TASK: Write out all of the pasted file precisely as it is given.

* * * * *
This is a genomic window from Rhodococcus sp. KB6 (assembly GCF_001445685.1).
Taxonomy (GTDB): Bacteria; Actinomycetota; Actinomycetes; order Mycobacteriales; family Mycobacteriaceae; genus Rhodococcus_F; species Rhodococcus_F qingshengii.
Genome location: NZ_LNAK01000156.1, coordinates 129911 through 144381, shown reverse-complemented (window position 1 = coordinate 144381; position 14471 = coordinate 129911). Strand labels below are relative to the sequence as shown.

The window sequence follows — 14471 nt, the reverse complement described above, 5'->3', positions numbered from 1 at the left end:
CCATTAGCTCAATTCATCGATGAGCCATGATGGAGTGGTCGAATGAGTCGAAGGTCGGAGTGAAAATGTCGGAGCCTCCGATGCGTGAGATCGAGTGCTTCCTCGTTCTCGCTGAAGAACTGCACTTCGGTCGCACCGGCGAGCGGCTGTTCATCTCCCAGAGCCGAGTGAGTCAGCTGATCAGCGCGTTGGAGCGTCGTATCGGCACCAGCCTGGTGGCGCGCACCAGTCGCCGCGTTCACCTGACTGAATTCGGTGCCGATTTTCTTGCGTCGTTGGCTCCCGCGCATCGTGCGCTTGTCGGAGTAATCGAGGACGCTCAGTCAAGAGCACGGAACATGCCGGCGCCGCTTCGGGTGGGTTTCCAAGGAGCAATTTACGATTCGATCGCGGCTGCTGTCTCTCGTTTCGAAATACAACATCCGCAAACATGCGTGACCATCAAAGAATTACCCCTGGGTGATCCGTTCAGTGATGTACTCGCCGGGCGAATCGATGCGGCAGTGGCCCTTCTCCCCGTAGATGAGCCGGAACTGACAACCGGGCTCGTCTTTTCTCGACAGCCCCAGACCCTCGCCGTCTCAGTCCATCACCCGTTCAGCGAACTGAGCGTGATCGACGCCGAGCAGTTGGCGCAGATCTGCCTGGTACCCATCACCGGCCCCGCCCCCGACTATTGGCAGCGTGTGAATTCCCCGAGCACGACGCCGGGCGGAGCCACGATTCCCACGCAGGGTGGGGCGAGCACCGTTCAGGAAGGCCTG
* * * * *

This is a genomic window from Rhodococcus sp. KB6 (assembly GCF_001445685.1).
Taxonomy (GTDB): Bacteria; Actinomycetota; Actinomycetes; order Mycobacteriales; family Mycobacteriaceae; genus Rhodococcus_F; species Rhodococcus_F qingshengii.
Genome location: NZ_LNAK01000156.1, coordinates 129911 through 144381, shown reverse-complemented (window position 1 = coordinate 144381; position 14471 = coordinate 129911). Strand labels below are relative to the sequence as shown.

The window sequence follows — 14471 nt, the reverse complement described above, 5'->3', positions numbered from 1 at the left end:
CCATTAGCTCAATTCATCGATGAGCCATGATGGAGTGGTCGAATGAGTCGAAGGTCGGAGTGAAAATGTCGGAGCCTCCGATGCGTGAGATCGAGTGCTTCCTCGTTCTCGCTGAAGAACTGCACTTCGGTCGCACCGGCGAGCGGCTGTTCATCTCCCAGAGCCGAGTGAGTCAGCTGATCAGCGCGTTGGAGCGTCGTATCGGCACCAGCCTGGTGGCGCGCACCAGTCGCCGCGTTCACCTGACTGAATTCGGTGCCGATTTTCTTGCGTCGTTGGCTCCCGCGCATCGTGCGCTTGTCGGAGTAATCGAGGACGCTCAGTCAAGAGCACGGAACATGCCGGCGCCGCTTCGGGTGGGTTTCCAAGGAGCAATTTACGATTCGATCGCGGCTGCTGTCTCTCGTTTCGAAATACAACATCCGCAAACATGCGTGACCATCAAAGAATTACCCCTGGGTGATCCGTTCAGTGATGTACTCGCCGGGCGAATCGATGCGGCAGTGGCCCTTCTCCCCGTAGATGAGCCGGAACTGACAACCGGGCTCGTCTTTTCTCGACAGCCCCAGACCCTCGCCGTCTCAGTCCATCACCCGTTCAGCGAACTGAGCGTGATCGACGCCGAGCAGTTGGCGCAGATCTGCCTGGTACCCATCACCGGCCCCGCCCCCGACTATTGGCAGCGTGTGAATTCCCCGAGCACGACGCCGGGCGGAGCCACGATTCCCACGCAGGGTGGGGCGAGCACCGTTCAGGAAGGCCTG